Armenian Night – series of film events bringing you Central and Eastern Europe best cultural masterpieces to Birmingham.

“The Colour Of Pomegranates” with the post-screening discussion, Armenian food and some wine.

The film paints an astonishing portrait of the 18th-century Armenian poet Sayat-Nova, the ‘King of Song’.

This is stylized, surreal biography of Armenian Sayat-Nova, whose life is depicted through amalgamations of poetic images, a discovery of the female form, falling in love, entering a monastery and dying, all framed through both Sergei Parajanov’s imagination and Sayat Nova’s poems. The film is presented with little dialogue using active tableaux which depict the poet’s life in chapters: Childhood, Youth, Prince’s Court (where he fith a tsarina), The Monastery, The Dream, Old Age, The Angel of Death and Death. There are sounds and music and occasional singing but the dialogue is rare. Each chapter is indicated by a title card and framed through both Sergei Parajanov’s imagination and Sayat Nova’s poems. According to Frank Williams, Parajanov’s film celebrates the survival of Armenian culture in the teeth of oppression and persecution: “There are specific images that are highly charged — blood-red juice spilling from a cut pomegranate into a cloth and forming a stain in the shape of the boundaries of the ancient Kingdom of Armenia; dyers lifting hanks of wool out of vats in the colours of the national flag, and so on”.

Music by Tigran Mansuryn

Format: Blu-ray

Armenia/USSR 1969 Dir Sergei Parajanov 79 min. Cert. U

About the filmmaker Parajanov (Armenian January 9, 1924 – July 20, 1990) was an Armenian film director and artist, who was born and raised in Tbilisi/Georgia, Soviet Union. Parajanov made significant contributions to Soviet cinematography through Ukrainian, Georgian, and Armenian cinema. He invented his own cinematic style, which was totally out of step with the guiding principles of socialist realism (the only sanctioned art style in the USSR). This, combined with his controversial lifestyle and behaviour, led Soviet authorities to repeatedly persecute and imprison him, and suppress his films. Although he started professional film-making in 1954, Parajanov later disowned all the films he made before 1965 as “garbage”. After directing “Shadows of Forgotten Ancestors” (renamed “Wild Horses of Fire” for most foreign distributions) Parajanov became something of an international celebrity and simultaneously a target of attacks from the system. He paid a heavy price for his outspoken criticism of Soviet cinema and the authorities: Soviet movie studios rejected all his projects after “The Color of Pomegranates”, and he was arrested in 1973 and sentenced to 5 years in a Ukrainian prison in 1974. He was imprisoned until 1977, despite pleas for pardon from various artists. Even after his release (he was arrested for the third and last time in 1982) he was a persona non grata in Soviet cinema. It was not until the mid-1980s, when the political climate started to relax, that he could resume directing. Still, it required the help of influential Georgian actor Dodo Abashidze and other friends to have his last feature films greenlighted. His health seriously weakened by four years in labor camps and nine months in prison in Tbilisi, Parajanov died of lung cancer in 1990, at a time when, after almost 20 years of suppression, his films were being featured at foreign film festivals. Sergei Parajanov is buried at Komitas Pantheon in Yerevan.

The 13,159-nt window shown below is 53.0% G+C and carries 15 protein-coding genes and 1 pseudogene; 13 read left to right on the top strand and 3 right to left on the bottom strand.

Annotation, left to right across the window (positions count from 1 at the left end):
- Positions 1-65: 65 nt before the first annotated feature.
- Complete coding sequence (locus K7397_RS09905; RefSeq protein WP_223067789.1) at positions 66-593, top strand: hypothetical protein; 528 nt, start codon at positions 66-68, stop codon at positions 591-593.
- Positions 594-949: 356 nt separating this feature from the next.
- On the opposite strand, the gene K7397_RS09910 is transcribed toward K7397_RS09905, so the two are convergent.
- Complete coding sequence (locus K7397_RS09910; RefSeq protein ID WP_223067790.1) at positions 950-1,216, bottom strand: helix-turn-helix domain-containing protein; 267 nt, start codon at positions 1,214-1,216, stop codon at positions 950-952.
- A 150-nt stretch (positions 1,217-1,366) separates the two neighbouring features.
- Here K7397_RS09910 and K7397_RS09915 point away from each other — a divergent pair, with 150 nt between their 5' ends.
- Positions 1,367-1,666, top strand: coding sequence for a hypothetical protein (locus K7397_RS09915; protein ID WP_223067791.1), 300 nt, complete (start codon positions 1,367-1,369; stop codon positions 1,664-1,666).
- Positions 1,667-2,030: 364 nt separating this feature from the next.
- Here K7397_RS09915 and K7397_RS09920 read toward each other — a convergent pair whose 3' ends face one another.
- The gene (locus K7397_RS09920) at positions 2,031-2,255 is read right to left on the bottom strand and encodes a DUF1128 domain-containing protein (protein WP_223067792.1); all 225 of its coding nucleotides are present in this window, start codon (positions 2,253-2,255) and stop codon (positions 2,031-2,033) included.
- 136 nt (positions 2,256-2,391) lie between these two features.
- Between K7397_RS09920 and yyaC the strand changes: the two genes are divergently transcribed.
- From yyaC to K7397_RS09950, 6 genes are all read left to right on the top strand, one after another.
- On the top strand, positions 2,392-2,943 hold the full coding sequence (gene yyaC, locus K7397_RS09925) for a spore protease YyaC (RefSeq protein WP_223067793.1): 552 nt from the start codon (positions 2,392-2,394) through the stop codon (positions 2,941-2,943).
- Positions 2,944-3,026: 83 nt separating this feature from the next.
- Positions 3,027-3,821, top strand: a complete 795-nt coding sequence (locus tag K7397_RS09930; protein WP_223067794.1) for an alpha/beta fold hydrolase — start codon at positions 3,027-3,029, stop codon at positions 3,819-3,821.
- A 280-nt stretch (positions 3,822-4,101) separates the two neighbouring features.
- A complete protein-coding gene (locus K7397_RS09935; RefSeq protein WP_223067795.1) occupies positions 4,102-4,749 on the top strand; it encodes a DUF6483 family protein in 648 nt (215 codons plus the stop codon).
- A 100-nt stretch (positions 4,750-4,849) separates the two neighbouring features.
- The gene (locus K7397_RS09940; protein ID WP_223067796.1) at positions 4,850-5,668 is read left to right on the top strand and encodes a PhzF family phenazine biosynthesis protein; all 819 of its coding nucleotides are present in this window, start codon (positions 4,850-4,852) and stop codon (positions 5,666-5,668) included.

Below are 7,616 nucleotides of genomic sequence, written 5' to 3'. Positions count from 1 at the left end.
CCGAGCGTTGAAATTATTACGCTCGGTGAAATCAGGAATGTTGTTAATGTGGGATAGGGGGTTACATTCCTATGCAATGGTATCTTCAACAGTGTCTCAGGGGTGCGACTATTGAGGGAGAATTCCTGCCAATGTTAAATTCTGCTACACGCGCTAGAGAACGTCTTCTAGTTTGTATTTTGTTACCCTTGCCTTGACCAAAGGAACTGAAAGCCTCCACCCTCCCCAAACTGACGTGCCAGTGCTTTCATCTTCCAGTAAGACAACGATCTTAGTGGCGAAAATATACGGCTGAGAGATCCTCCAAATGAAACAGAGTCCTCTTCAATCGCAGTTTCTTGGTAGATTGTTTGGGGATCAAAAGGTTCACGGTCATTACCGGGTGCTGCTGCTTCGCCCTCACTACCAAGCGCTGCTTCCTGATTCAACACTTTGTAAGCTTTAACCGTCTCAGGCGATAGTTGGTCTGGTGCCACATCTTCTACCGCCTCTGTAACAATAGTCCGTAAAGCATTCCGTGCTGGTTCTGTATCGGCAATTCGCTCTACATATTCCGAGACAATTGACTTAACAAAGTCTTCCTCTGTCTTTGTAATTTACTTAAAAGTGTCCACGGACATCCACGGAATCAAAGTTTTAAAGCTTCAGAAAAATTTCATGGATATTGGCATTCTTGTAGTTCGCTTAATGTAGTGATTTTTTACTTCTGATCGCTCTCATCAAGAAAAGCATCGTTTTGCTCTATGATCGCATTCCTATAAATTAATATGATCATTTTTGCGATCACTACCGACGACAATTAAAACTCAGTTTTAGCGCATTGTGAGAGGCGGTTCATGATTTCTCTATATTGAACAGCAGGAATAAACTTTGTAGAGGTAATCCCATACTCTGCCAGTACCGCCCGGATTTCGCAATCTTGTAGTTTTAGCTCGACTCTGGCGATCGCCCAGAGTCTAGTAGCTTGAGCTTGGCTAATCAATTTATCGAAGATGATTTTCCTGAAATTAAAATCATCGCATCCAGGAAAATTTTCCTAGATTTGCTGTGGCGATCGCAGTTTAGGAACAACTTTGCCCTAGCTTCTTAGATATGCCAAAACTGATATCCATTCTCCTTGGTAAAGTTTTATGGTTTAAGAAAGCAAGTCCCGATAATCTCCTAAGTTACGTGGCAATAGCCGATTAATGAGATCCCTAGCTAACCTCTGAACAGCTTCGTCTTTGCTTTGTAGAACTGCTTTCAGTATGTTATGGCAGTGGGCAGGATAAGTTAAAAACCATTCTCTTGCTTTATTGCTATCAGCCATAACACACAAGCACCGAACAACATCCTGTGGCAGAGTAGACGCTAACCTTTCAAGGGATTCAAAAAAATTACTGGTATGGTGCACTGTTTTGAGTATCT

Parajanov’s films won prizes at Mar del Plata Film Festival, Istanbul International Film Festival, Nika Awards, Rotterdam International Film Festival, Sitges – Catalan International Film Festival, São Paulo International Film Festival and others.